Jeff Cronenweth on His Oscar Nomination for The Social Network and Joining His Late Father as a Nominee
When The Social Network's Jeff Cronenweth was nominated on Tuesday morning for Best Cinematography, he joined a very rare network: Father-son Oscar nominees. His late father, Jordan Cronenweth, had worked on films such as Blade Runner and was among the chosen cinematographers at the 1987 ceremony for his work on Peggy Sue Got Married. Movieline spoke to Cronenweth while he had a rare free moment on the set of The Girl with the Dragon Tattoo about his reaction to being nominated (hint: he would like to win, too), his competition, and what it means to be in the same company as his late father.
You're currently filming The Girl With the Dragon Tattoo in Los Angeles, correct?
Yeah, we're in Los Angeles until the second week of March, then we go back to Sweden.
Congratulations on the nomination.
Thank you very much.
Where you watching the announcements?
Well, I was just starting to wake up to make the call sign today and it was one of those things that I tried not to focus on it too much, so either way it wouldn't be so devastating. And my publicist called at about 5:50 a.m., and as soon as the phone started ringing I knew that it was probably a good thing, because no one wakes you up to tell you that it didn't happen. My girlfriend was screaming already because she was awake and was trying to find out on the Internet beforehand.
This movie has been such a cultural force for the last few months, but when you were first approached about a Facebook movie, did the thought ever cross your mind that this movie would be the one that would get you an Oscar nomination?
No. I couldn't honestly figure out why Fincher was doing it. Before I read the script, before I talked to him, "Really? A movie about Facebook?" I mean, that's what everybody assumes. And then you read the script and it was a no-brainer. Our first day of shooting, literally, was the breakup sequence at the beginning of the movie and it's nine pages of dialogue in four and a half minutes. And I quote Fincher when he said, "I need to educate the audience on how to watch this movie."
I know in past films your style has a darker appearance. Were you worried about that when it came to a movie where there were a lot of scenes involving people on their computers, as opposed to something like Fight Club?
It wasn't so much those scenes as it was the deposition rooms and how to go around these tables and how to make it look authentic without being overtly dramatic. I think in the end the movie has a lot of balance to it in that sense. Where there were opportunities to get things contrast and rich, within the context of the story of course, we did. And there were times for it to breath emotionally and visually and I used the depositions to kind of have that space.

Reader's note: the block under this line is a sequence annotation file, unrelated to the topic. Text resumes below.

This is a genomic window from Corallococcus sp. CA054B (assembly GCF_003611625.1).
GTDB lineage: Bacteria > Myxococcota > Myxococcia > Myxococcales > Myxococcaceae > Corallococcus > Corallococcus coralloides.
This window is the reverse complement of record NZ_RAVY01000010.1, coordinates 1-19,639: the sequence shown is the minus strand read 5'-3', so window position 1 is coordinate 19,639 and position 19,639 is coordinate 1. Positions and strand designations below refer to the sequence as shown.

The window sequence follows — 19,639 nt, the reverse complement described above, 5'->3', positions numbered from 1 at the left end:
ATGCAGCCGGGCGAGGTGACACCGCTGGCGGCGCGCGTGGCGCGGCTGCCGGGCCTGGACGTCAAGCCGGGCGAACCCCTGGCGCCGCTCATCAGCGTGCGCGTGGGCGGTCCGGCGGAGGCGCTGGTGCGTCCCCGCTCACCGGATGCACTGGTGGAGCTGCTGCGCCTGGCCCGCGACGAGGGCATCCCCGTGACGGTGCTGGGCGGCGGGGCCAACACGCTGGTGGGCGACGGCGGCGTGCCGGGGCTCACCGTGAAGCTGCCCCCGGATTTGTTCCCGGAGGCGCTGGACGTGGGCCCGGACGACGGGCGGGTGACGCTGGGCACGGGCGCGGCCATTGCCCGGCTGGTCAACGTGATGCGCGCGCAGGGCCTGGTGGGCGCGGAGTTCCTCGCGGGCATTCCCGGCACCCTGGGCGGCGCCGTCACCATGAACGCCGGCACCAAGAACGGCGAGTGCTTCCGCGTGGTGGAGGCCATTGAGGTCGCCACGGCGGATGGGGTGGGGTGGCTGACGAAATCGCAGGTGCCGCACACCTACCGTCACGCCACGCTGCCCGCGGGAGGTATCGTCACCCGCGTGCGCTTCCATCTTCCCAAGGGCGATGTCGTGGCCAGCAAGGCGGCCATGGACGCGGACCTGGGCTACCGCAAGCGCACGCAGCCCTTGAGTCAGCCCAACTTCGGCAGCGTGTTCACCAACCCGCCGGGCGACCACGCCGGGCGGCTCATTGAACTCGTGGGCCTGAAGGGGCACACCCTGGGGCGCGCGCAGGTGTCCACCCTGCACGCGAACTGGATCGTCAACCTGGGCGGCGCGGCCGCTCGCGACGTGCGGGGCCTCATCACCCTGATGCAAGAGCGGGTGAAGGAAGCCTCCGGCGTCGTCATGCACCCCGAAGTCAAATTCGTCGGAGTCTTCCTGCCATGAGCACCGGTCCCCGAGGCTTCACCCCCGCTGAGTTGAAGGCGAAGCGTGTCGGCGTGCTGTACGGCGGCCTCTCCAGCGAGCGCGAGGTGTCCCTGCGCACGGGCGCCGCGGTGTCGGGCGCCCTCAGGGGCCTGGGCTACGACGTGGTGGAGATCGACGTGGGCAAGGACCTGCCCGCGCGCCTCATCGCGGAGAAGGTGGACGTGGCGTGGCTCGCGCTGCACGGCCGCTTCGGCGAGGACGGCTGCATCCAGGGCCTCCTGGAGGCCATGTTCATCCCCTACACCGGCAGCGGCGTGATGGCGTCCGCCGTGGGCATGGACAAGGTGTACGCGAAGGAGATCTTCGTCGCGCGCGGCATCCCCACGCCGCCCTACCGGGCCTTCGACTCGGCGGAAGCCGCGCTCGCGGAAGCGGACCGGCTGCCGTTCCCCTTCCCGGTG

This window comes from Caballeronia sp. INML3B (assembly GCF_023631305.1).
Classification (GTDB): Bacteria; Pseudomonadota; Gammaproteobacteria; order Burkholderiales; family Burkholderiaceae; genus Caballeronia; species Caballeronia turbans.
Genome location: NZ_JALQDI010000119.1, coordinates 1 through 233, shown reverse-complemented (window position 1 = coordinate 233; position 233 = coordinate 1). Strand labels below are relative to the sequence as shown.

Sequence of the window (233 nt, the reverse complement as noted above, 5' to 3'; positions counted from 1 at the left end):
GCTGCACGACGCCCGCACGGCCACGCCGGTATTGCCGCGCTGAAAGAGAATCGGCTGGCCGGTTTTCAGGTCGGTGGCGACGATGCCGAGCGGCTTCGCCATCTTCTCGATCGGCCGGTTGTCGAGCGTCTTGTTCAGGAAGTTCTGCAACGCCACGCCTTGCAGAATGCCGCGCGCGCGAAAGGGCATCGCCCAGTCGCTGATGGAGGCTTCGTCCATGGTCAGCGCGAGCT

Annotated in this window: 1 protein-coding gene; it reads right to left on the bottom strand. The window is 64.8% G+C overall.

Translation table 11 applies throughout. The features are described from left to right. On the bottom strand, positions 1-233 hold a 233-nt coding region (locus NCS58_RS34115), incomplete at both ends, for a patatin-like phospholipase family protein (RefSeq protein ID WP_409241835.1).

What does it mean for you to join the very rare club of father-son Oscar nominees?
[Laughs] It's absolutely fantastic. Ironically, it was 25 years ago that my dad was nominated for Peggy Sue Got Married. And it's the 25th anniversary of the ASC [American Society of Cinematographers] and he won the first one. So, yeah, it's certainly... serendipitous. Is that a word?
Yes, it is. Is this something that he really wanted for you, to follow in his footsteps?
No, he was really open about it. When I showed interest to see if it was something that was interesting and exciting and gave me the opportunity. He never pushed it, but once I got into it, it was this wonderful bonding and we shared so much time together. It's amazing how many people do not get to work with a parent. I guess a lot of people wouldn't want to [laughs].
Well, my dad worked for the phone company. Now, things might have been different if he had worked on Blade Runner...
There you go! It's not a fair comparison.
What films did you work on together?
We started on Buckaroo Banzai but the studio replaced him. We did Stop Making Sense, the Talking Heads movie. And then we went and did a movie called Just Between Friends and then we went on to Peggy Sue Got Married, Gardens of Stone and U2's Rattle and Hum. Then State of Grace and Final Analysis.
I know you're busy working on The Girl with the Dragon Tattoo, but have you had the chance to see any of the other films nominated?
Yeah, I've seen all of them except, to be perfectly honest, Black Swan. Unfortunately I haven't had a chance to go see that one. But it's on my list this weekend so I can't wait to go see it. I've seen all of them and I've been a fan of all of their work for a long, long time. It's a great group of talented guys.
When watching any of those films, do you find yourself sizing up the competition?
Yeah, of course! Of course. You can't help but just wonder for nothing else but just curiosity. I mean, honestly, I now understand what it means that the nomination is really the thing that's so wanted. But everybody wants to win, too.